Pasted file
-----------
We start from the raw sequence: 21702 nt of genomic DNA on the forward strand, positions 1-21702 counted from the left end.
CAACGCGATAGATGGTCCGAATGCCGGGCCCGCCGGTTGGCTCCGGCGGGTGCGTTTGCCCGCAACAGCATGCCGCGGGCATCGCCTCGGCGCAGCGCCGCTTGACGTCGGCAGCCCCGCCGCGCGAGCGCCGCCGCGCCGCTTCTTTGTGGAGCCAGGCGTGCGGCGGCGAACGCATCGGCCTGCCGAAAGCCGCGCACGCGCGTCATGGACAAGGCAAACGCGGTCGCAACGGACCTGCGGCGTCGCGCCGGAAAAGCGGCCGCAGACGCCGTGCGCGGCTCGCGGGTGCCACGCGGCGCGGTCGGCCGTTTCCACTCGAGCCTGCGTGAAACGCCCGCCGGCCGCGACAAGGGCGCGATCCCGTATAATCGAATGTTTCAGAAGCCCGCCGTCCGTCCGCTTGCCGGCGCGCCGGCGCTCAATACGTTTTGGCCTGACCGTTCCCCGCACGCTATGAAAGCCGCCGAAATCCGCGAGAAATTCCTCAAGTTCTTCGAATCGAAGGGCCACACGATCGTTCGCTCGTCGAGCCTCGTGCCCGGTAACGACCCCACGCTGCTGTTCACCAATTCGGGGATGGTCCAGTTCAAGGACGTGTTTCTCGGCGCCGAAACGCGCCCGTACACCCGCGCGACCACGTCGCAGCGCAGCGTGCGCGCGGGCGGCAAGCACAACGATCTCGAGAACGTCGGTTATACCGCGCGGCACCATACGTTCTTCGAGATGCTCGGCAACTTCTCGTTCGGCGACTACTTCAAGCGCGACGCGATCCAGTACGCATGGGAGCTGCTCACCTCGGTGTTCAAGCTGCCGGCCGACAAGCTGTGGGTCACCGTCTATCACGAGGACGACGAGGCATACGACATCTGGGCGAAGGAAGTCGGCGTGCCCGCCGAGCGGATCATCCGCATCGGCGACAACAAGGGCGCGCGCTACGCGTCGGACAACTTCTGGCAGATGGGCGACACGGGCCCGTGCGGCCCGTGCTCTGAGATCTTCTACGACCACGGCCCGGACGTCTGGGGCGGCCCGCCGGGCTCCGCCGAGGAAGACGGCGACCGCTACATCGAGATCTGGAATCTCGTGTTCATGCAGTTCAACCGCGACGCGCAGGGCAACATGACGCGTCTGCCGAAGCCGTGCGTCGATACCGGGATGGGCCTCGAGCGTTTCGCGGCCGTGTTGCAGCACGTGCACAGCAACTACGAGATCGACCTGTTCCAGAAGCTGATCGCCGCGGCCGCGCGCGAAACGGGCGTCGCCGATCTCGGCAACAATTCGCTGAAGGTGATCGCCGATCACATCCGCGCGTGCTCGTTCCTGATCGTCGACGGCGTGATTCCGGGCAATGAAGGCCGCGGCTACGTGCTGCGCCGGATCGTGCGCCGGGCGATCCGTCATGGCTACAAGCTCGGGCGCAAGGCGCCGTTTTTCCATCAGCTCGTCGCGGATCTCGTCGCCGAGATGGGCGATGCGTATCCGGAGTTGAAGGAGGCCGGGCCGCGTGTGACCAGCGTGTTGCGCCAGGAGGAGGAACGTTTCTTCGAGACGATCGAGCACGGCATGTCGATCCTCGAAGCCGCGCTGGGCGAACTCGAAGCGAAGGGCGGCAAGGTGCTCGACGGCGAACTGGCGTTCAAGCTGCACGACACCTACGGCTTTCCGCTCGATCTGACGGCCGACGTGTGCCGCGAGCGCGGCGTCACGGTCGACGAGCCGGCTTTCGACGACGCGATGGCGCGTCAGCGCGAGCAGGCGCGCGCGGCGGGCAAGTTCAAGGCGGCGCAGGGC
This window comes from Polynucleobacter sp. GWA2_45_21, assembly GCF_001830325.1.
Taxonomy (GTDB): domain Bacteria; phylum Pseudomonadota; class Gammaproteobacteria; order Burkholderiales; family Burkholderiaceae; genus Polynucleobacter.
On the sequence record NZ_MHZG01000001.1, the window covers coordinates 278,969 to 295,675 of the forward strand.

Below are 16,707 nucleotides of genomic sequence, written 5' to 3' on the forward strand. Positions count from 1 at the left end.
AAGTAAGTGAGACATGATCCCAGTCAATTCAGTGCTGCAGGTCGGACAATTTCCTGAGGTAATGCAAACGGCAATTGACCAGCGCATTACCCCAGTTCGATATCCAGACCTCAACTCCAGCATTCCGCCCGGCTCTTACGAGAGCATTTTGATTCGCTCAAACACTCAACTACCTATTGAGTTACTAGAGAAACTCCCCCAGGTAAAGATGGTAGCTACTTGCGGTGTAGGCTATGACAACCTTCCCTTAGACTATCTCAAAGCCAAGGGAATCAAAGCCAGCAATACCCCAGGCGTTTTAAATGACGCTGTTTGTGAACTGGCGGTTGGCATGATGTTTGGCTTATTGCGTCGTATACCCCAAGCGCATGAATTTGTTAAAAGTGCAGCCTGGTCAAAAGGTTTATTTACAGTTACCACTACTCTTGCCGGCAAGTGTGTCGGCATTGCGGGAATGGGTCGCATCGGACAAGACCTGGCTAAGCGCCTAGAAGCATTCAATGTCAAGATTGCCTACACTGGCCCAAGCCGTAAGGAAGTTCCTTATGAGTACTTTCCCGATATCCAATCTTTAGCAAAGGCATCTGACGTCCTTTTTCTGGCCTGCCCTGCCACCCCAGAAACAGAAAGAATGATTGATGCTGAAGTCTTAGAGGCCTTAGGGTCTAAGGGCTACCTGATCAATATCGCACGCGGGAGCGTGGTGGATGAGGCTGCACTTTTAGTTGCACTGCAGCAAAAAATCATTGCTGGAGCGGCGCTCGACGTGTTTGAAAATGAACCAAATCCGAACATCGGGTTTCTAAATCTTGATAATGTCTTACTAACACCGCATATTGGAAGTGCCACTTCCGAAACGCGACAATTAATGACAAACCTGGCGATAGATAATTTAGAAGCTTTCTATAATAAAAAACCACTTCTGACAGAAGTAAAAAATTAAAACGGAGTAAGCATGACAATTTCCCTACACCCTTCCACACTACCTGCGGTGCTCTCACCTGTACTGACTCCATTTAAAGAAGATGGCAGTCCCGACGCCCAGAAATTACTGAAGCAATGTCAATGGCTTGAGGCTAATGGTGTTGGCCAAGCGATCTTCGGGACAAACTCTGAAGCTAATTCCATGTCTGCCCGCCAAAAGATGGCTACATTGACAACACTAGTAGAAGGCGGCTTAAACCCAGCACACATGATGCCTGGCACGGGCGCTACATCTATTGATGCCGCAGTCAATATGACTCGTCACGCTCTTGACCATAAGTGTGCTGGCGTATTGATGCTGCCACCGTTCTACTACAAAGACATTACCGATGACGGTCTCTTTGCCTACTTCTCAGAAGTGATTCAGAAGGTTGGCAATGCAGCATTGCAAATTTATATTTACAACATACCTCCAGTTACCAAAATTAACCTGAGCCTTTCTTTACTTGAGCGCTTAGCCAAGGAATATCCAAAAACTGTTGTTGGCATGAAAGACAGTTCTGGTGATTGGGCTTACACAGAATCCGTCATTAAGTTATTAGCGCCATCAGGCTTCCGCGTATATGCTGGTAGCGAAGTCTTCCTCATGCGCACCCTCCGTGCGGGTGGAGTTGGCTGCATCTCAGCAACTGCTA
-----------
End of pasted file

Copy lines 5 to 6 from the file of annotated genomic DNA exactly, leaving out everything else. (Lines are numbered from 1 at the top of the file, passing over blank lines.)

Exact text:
On the sequence record NZ_MHZG01000001.1, the window covers coordinates 278,969 to 295,675 of the forward strand.

Below are 16,707 nucleotides of genomic sequence, written 5' to 3' on the forward strand. Positions count from 1 at the left end.